They say every novelist is insecure and I believe it based on subjective experience. I feel like a cat dancing on a hot stove. I'm not sure busy readers will take the time to tag along with the tale of beautiful Lizette Karlson, hippie air-head; Rocket the tugboat sailor; Looney the wayward orca; and the craziness of the 1970s. But, don't get me wrong. first readers of the novel have had plenty of good things to say and the unpublished manuscript won a prestigious literary prize in December. It's just that I wish the story was a heartwarming tale of love and lust and that everything worked out happily at the end, but those stories are something else, not the tale in my debut novel, Adrift in the Sound now available from Amazon.
I think about debut literary successes like Sara Gruen's first novel, Water for Elephants. It's a story set in a Depression-era circus and published by a smart small press. The novel has been turned into a forthcoming movie. And, I just finished reading Arundhati Roy's beautifully lyrical first novel, The God of Small Things, which won England's prestigious Man Booker Prize. The story deals with intense social conflict, also a theme addressed in my book. These authors debuted with remarkable stories and I sincerely congratulate them and take heart from their success.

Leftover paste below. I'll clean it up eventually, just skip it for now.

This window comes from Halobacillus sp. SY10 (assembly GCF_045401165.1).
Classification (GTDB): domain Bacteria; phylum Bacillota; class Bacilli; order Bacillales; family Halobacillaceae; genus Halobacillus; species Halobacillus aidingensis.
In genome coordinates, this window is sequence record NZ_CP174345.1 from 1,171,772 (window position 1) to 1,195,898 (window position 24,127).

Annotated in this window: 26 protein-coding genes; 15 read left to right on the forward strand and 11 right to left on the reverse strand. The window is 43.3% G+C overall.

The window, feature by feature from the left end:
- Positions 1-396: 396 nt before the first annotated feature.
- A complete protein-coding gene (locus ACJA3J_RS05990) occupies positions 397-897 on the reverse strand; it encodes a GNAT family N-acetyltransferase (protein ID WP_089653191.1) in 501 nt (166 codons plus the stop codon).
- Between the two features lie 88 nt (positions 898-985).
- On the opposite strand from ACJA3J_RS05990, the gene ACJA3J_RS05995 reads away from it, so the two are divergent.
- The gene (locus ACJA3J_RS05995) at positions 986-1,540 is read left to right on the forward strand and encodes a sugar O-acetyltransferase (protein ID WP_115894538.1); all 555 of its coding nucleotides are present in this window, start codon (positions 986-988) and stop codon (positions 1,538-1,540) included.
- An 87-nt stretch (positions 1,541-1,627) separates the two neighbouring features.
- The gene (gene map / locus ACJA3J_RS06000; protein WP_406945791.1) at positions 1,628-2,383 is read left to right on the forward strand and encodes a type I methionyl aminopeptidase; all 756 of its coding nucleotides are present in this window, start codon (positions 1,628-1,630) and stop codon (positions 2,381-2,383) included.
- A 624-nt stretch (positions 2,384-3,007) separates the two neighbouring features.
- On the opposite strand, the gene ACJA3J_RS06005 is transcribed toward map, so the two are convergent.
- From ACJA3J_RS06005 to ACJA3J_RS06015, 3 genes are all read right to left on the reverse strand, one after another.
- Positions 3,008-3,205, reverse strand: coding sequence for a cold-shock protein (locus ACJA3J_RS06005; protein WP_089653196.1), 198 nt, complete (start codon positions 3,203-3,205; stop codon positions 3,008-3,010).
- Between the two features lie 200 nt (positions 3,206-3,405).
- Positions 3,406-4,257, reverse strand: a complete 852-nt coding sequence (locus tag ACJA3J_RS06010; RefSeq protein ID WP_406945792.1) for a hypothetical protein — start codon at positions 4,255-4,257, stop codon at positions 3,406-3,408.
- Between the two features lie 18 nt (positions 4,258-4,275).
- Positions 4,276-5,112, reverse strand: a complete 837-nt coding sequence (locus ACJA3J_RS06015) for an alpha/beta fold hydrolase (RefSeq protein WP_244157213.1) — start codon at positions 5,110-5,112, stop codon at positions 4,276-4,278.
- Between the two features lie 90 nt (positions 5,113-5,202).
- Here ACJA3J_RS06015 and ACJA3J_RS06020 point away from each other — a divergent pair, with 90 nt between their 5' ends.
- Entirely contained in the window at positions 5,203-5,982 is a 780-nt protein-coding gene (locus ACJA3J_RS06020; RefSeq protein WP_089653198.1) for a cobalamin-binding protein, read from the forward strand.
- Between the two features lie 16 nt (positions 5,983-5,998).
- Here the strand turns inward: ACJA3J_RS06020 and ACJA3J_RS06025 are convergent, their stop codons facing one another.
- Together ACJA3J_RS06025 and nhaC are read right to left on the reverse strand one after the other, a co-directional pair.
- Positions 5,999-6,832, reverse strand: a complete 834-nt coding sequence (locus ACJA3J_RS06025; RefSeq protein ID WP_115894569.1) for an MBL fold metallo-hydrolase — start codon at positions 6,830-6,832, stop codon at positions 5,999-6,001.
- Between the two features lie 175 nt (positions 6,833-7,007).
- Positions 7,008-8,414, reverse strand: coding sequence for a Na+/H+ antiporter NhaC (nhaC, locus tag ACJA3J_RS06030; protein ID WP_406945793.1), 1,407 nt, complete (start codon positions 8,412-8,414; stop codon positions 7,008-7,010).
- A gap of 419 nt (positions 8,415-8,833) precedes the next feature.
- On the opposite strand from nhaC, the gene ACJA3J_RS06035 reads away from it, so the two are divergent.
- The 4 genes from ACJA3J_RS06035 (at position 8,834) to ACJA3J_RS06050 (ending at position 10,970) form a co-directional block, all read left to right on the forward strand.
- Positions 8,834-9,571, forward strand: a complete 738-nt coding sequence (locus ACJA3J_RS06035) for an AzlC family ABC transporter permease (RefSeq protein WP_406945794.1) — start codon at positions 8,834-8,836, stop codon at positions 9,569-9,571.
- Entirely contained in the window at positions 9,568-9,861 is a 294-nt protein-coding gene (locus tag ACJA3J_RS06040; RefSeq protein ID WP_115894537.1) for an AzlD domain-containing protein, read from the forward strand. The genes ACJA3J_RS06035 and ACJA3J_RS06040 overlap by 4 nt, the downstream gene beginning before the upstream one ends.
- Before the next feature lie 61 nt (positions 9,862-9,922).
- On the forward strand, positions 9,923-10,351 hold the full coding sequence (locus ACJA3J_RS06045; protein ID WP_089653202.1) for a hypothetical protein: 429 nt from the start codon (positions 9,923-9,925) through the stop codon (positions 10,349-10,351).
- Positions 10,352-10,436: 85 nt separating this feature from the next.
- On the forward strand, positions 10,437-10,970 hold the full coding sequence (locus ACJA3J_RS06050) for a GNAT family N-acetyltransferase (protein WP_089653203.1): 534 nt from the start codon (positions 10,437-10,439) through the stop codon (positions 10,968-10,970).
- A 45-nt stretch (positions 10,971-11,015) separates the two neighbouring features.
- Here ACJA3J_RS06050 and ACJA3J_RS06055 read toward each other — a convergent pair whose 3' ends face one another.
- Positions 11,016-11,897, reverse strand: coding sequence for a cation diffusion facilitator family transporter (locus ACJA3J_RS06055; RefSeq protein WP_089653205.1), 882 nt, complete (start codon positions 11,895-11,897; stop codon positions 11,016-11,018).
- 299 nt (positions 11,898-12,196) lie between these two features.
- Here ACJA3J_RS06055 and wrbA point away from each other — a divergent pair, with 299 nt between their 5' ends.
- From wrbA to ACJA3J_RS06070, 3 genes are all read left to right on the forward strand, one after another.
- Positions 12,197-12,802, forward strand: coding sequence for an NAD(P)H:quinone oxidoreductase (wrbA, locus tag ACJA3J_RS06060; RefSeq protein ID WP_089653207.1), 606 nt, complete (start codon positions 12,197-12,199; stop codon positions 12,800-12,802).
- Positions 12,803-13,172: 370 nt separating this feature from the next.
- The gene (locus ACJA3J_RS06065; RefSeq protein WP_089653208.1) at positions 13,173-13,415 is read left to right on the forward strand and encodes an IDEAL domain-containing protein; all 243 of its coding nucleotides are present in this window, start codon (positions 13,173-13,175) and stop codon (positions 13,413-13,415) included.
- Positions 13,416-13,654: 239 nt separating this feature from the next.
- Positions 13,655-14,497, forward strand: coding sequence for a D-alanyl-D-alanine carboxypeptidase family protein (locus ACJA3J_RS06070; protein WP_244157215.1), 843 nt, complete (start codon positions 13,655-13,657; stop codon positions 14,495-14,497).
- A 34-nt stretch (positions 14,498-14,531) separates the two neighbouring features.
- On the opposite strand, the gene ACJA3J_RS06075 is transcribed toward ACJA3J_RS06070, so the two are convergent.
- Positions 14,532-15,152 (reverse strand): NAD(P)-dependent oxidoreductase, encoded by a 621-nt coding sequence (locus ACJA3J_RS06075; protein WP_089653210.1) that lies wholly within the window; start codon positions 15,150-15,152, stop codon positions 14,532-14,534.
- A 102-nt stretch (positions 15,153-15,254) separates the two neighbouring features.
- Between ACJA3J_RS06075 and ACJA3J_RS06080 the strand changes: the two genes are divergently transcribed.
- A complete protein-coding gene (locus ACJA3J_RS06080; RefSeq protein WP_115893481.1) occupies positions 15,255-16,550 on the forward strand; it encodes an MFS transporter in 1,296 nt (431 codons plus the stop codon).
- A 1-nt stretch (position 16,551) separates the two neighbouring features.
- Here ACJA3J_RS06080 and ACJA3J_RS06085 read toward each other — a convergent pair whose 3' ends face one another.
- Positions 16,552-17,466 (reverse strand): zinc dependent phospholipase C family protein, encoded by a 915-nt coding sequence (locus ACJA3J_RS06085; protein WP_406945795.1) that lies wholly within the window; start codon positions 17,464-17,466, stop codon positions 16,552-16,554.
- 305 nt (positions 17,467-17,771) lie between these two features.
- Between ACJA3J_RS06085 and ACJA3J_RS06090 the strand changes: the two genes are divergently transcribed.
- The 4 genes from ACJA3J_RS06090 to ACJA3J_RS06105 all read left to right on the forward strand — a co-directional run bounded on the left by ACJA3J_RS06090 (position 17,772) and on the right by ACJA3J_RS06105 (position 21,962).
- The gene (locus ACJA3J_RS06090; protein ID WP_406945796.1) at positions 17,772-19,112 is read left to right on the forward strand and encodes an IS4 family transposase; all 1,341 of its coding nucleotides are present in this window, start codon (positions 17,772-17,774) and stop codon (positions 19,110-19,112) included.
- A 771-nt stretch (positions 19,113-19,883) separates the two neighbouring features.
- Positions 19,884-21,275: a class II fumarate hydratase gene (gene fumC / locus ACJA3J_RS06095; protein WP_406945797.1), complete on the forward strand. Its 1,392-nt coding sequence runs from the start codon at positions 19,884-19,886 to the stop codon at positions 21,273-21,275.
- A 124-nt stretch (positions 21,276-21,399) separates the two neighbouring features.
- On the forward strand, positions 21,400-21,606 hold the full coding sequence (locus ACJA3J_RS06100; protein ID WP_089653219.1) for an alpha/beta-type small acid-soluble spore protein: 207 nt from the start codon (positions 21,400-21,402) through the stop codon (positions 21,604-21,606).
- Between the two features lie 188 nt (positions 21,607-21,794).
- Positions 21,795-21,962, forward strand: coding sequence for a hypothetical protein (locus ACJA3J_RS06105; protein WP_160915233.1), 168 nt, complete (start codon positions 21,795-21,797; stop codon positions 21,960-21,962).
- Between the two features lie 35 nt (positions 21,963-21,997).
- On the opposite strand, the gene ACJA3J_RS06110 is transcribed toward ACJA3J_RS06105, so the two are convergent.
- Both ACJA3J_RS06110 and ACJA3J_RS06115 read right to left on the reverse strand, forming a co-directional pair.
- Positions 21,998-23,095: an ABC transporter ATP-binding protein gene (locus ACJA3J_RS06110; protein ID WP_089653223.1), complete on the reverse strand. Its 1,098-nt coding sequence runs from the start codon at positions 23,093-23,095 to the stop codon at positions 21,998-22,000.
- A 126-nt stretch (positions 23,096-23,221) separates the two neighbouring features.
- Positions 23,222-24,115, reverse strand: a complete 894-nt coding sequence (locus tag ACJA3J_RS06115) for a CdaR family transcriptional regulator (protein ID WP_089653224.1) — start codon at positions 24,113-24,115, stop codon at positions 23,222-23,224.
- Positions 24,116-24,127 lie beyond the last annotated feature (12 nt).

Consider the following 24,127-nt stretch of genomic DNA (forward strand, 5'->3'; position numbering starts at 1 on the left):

The context of my story is what happens when the free-love, free-drugs 60s end, what happens when the party's over, how some of us survived the crash and came out the other end, while others didn't. The carnage isn't always pretty and the novel's language is sometimes rough, but the story is truthful. Although there are no elephants, my story does have a lovable orca, which should count for something. My intention for readers is that they not to notice at first that the crime that's taking place, then wonder if it really is a crime. What I'm trying to do is illuminate an era and set up a satisfying conclusion that turns into a moral puzzler that sticks in the craw.